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Demodectic Red Mange

Overview

Demodex or Demodectic red mange can appear in localized areas or it can affect a dog's entire body (other names are Follicular mange or Demodectic mange). The condition is caused by3 mite species (Demodex canis - most common, Demodex gotoi and Demodex injai) that naturally live on dogs in low numbers.

Mites are passed from mother to puppy due to the close contact between the animals. The mites burrow deep into the hair follicles. In healthy dogs they are kept under control and do not cause any problems. Since the mites are deep into the follicles, reaching the mites with an insecticide is harder than when treating other parasitic diseases.

Picture of Demodectic Red Mange

Localized case of Demodectic Red Mange around a dog's eye. Localized cases in healthy dogs should heal on their own.

In some dogs under age 18 months with an under developed immune system or inherited condition, the mites multiply into numbers that can cause clinical symptoms such as hair loss, moderate skin itch and pus filled skin pustules. When the disease occurs in older dogs, a veterinarian will look for medications or another condition that might be depressing the immune system such as Cushing's Disease, hypothyroidism or Diabetes.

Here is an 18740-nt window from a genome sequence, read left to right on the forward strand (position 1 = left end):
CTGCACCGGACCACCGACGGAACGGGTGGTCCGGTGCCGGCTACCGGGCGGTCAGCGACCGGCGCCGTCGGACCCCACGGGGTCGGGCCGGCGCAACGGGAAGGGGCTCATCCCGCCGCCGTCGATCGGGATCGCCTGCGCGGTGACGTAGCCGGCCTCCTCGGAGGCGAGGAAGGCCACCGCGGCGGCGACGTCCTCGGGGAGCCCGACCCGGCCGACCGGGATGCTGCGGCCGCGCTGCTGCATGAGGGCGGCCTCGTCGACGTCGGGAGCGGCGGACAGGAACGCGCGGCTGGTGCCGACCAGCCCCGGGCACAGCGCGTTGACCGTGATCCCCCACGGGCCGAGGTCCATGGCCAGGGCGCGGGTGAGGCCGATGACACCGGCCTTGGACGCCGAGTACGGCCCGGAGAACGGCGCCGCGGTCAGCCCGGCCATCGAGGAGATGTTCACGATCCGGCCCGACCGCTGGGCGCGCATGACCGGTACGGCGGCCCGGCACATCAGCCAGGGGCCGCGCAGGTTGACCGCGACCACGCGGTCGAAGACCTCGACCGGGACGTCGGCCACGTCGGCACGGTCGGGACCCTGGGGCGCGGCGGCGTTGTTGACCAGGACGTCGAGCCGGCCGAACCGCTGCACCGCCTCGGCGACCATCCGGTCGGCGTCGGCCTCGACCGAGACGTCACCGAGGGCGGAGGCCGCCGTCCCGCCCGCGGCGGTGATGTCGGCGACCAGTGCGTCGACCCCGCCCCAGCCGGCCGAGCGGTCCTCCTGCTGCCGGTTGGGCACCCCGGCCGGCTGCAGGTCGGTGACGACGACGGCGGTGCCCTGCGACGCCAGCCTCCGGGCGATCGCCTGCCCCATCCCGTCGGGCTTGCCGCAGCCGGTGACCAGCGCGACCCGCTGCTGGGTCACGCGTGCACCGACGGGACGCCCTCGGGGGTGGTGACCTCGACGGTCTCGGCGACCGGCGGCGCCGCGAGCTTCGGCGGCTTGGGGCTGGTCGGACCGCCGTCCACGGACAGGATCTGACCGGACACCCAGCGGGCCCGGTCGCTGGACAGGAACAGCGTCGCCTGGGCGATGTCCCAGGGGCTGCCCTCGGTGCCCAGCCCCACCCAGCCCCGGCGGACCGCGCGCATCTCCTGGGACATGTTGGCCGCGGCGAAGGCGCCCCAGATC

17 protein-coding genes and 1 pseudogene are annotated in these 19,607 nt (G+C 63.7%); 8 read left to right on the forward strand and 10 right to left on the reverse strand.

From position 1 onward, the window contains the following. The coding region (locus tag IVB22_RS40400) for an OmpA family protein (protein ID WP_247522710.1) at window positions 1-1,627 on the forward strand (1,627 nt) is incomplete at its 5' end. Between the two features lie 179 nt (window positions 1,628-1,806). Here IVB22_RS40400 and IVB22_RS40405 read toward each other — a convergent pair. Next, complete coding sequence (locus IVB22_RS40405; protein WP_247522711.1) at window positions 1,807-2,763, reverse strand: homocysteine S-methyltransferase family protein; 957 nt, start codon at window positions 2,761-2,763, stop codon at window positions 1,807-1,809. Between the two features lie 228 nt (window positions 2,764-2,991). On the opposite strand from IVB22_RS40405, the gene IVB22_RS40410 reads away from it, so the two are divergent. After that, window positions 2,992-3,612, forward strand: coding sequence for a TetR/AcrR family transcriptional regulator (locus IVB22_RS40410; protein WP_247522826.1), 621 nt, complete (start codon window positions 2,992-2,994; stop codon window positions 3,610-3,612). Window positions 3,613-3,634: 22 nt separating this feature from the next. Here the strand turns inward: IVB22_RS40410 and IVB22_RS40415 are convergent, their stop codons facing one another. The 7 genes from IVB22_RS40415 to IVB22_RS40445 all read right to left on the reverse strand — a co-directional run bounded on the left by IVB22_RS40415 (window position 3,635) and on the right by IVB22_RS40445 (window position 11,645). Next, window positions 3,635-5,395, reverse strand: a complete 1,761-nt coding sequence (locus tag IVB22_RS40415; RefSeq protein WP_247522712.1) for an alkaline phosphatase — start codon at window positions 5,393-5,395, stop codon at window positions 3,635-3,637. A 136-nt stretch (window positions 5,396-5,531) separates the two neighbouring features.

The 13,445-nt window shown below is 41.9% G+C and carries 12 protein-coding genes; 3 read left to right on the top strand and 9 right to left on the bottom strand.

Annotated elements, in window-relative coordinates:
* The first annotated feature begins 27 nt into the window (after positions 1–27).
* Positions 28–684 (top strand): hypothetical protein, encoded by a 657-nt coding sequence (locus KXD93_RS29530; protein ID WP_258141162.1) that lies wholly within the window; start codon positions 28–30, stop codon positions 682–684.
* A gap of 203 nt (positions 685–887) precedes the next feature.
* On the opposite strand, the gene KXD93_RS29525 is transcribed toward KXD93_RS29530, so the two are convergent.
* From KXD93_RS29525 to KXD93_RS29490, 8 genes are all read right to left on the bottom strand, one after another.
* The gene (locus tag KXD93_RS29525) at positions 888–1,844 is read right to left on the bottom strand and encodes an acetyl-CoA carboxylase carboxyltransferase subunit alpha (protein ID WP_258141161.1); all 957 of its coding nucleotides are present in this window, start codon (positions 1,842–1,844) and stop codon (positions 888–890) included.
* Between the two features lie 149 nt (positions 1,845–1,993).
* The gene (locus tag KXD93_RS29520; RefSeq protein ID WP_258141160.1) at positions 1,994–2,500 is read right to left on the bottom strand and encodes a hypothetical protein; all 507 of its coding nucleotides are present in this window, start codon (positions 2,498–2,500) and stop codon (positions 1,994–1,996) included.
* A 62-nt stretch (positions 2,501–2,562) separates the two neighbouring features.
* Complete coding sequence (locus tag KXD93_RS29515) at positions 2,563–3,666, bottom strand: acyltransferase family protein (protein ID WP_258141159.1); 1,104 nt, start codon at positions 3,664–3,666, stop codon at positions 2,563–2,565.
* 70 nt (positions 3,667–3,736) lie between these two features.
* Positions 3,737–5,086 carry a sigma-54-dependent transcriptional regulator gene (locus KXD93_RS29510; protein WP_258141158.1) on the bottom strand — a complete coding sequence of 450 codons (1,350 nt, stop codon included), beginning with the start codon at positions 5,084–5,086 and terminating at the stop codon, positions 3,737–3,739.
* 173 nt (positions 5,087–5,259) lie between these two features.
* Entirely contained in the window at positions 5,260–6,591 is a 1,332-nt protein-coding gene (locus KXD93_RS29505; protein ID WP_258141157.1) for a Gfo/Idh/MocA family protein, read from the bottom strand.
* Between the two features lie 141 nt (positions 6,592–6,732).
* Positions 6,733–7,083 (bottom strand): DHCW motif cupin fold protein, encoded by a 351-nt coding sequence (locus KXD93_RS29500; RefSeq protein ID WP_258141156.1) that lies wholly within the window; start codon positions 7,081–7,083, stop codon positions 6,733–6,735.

Diagnosis is complicated by the odds of selecting a skin area which contains a mite, the parasite which causes the condition. If no mite is found after a skin scraping, yet the symptoms look like mange, the mange diagnosis will be confirmed if a dog positively reacts to treatment.

The disease name, Red Mange, is based on the reddish skin appearance caused by the condition. Demodectic Red Mange is not considered to be contagious and does not require the isolation of infected dogs unless their are dogs present with weakened immune systems.

Diagnosis

Mites are only found in 50% of Mange cases. Diagnosis is difficult since constant scratching might remove the mites from a particular skin area, leaving behind skin sores and lesions (caused by toxins left behind by the mites). This makes scrape tests where the skin is scraped and looked at under the microscope unpredictable.

Most veterinarians will treat for mange as a way of diagnosing the problem. If symptoms subside after 2 to 4 weeks, then it is assumed that your pet has mange.

References

The Doctors Book of Home Remedies for Dogs and Cats
Prevention Magazine

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